There are some theories on emotions arguing that cognitive activity in the form of judgements, evaluations, or thoughts is necessary in
order for an emotion to occur. This, argued by Richard Lazarus, is necessary to capture the fact that emotions are about something or have
intentionality. Such cognitive activity may be conscious or unconscious and may or may not take the form of conceptual processing.
An influential theory here is that of Lazarus. A prominent philosophical exponent is Robert C. Solomon (e.g. The Passions, Emotions
and the Meaning of Life, 1993). The theory proposed by Nico Frijda where appraisal leads to action tendencies is another example.
It has also been suggested that emotions (affect heuristics, feelings and gut-feeling reactions) are often used as shortcuts to process
information and influence behaviour.
Perceptual theory of Emotion:
A recent hybrid of the somatic and cognitive theories of emotion is the perceptual theory. This theory is neo-Jamesian in arguing that bodily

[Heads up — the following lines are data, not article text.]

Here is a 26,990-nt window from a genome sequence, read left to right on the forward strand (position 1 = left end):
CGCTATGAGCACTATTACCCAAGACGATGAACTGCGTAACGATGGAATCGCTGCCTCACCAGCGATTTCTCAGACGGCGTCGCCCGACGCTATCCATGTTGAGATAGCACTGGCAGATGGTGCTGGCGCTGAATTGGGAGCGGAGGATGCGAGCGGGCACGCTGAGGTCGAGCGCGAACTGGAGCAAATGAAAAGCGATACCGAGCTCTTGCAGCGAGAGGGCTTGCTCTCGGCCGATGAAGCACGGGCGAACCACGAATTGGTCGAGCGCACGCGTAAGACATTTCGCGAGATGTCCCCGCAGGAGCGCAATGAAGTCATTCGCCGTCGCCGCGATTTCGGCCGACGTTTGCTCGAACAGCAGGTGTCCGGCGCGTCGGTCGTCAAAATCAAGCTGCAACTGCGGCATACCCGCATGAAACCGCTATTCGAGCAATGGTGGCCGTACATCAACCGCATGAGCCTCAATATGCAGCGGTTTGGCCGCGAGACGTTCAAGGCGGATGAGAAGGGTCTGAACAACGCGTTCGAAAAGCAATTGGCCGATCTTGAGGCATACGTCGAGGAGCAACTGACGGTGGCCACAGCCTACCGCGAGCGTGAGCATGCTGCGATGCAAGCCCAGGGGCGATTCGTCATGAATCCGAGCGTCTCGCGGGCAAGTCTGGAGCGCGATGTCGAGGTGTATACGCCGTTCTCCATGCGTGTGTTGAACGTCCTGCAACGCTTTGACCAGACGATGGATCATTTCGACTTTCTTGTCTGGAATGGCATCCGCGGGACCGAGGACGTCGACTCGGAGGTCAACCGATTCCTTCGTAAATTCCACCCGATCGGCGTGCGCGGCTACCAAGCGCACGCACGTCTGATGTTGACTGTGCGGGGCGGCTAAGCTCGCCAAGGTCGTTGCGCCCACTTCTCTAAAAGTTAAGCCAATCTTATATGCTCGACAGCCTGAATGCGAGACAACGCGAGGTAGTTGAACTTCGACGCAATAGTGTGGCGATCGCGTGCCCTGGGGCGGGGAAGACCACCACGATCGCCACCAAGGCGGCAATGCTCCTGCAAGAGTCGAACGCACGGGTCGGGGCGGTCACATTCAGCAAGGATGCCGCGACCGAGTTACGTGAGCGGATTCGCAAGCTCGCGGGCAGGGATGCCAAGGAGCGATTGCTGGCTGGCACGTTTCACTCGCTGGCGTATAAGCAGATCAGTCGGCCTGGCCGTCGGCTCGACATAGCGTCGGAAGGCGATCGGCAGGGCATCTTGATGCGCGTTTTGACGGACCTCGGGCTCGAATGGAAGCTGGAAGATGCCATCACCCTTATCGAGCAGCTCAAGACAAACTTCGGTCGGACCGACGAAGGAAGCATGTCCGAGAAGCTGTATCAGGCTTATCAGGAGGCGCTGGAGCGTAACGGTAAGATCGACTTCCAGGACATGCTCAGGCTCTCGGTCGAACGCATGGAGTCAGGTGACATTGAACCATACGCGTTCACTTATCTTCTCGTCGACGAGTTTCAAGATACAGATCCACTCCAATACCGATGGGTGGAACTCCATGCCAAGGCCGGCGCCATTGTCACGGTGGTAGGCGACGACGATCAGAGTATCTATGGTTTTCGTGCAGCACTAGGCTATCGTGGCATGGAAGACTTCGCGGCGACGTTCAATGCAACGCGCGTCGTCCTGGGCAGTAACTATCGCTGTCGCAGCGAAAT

responses are central to emotions, yet it emphasises the meaningfulness of emotions or the idea that emotions are about something, as is
recognised by cognitive theories. The novel claim of this theory is that conceptually based cognition is unnecessary for such meaning.
Rather the bodily changes themselves perceive the meaningful content of the emotion because of being causally triggered by certain situations.
In this respect, emotions are held to be analogous to faculties such as vision or touch, which provide information about the relation between
the subject and the world in various ways. A sophisticated defense of this view is found in philosopher Jesse Prinz's book Gut Reactions
and psychologist James Laird's book Feelings.
Affective Events Theory of Emotion:
This a communication-based theory developed by Howard M. Weiss and Russell Cropanzano (1996), that looks at the causes, structures, and
consequences of emotional experience (especially in work contexts.) This theory suggests that emotions are influenced and caused by events